The naïve version just checks that fvs(s) is a superset of fvs(t). The "liberal" coverage condition takes account of Q.

  • Consistency: compare all instances pairwise to check that they are consistent

instance Q1 => C s1 t1 instance Q2 => C s2 t2

if S = unify(s1,s2), then check that S(t1) = S(t2) Notice that this does not take account of Q1, S2 at all.

  1. In our paper we have ONE check.  But I believe that
    • consistency = comparing equations i,j, where i is *distinct* from j
    • coverage    = comparing equation I with itself
    So that makes our approach rather nicely uniform.

  1. GHC has an outright bug in its handling of consistency, as you both point out.  But it's a bug that seems to be exploited! See Trac #10675.

  1. For *consistency*, our approach is a little more liberal than FDs, because the FD stuff takes no account of Q1, Q2.  Example (in type-family form)

F (a,Int)  = ([G a],    Maybe Int) F (Bool,b) = ([G Bool], Maybe b)

where G is injective, and F is claimed to be. We find that F is injective because, using the injectivity of G, we unify a:=Bool.

But in FD form

class F a r | r -> a instance G a r    => F (a,Int) ([r], Maybe Int) instance G Bool r => F (Bool,b) ([r], Maybe b)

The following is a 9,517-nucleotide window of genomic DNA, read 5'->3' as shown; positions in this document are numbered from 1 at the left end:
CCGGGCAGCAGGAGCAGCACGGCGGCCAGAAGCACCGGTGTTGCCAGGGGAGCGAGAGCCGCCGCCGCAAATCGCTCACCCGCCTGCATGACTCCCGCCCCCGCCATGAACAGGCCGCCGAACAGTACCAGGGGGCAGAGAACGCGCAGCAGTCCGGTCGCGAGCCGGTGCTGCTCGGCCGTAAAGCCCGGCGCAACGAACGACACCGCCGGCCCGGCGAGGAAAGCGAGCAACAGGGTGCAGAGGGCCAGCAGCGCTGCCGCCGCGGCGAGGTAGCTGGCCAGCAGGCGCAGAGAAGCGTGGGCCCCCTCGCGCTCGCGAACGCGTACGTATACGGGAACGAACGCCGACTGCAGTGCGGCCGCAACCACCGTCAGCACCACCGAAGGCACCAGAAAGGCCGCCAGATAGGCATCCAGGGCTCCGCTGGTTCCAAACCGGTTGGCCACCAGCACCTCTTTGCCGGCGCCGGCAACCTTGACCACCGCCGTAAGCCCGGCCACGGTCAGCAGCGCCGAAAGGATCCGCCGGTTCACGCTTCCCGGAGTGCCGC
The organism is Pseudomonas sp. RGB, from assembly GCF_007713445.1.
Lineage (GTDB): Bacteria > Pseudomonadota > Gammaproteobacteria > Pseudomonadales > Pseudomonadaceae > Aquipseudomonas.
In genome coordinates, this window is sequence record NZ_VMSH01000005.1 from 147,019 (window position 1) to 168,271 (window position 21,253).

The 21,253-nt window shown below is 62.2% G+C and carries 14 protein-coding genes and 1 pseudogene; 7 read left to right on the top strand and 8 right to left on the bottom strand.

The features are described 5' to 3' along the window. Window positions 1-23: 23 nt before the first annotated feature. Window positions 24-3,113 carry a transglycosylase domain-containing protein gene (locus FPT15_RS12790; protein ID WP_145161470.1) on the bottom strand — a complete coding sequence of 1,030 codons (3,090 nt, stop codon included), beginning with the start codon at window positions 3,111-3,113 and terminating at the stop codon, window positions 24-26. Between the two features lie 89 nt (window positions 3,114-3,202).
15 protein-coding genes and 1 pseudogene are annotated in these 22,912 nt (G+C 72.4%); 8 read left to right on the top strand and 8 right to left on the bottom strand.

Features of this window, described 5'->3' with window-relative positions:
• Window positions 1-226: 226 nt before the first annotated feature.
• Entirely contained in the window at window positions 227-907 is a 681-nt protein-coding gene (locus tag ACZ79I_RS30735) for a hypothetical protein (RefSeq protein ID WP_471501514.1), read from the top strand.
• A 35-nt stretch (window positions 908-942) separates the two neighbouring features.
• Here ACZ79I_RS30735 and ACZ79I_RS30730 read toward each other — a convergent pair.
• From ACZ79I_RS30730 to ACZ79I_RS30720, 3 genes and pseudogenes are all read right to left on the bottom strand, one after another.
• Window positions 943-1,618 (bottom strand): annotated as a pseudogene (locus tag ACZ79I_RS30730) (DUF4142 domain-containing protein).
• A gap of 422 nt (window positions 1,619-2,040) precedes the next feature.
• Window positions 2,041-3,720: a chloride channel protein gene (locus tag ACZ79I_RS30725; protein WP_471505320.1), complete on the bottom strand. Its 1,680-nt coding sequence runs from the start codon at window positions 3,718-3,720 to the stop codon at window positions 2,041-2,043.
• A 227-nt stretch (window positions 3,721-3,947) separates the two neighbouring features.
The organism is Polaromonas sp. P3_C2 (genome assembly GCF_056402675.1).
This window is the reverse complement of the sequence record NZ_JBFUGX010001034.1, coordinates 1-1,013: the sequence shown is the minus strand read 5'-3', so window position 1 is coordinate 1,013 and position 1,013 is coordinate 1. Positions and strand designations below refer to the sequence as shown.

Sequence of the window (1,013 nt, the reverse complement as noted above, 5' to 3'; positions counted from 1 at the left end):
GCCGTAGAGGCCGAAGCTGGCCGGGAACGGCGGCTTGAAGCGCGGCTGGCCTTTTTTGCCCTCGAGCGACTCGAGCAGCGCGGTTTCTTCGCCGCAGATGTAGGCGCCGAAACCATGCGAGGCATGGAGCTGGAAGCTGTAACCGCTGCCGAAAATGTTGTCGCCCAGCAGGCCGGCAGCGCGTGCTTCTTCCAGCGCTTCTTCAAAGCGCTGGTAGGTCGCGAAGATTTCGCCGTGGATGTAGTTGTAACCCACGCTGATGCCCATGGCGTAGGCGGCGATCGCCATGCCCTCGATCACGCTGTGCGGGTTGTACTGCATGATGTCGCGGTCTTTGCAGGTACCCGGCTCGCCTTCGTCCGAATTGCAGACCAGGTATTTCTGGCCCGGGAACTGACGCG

These two will be rejected by the FD world because of ignoring Q1, Q2.

That said, I don't think this additional expressiveness is very useful. The BIG thing about our ability to exploit injectivity comes when comparing an equation with itself i=j.

  1. For *coverage*, the "liberal" coverage condition behaves very like our "exploiting injectivity in algorithm U" idea.

However if we extend to injectivity constraints like

a r -> b

then, as you both point out, we'll need some kind of iterative scheme.  Suppose we have

type family F a b = r | r a -> b

Then Rule (7) would become something like

U(F s1 s2, F t1 t2) T = U(s2,t2) T,   if T(s1)=T(t1)

and the side condition (syntactic equality) might change as unification progresses.

What happens for coverage for fudeps?  We don't use unification; we use free variables, as in Defn 7 of the paper.  But crucially we use an iterative algorithm that iterates to a fixpoint; see FunDeps.oclose.

We would have to do the same, in some form.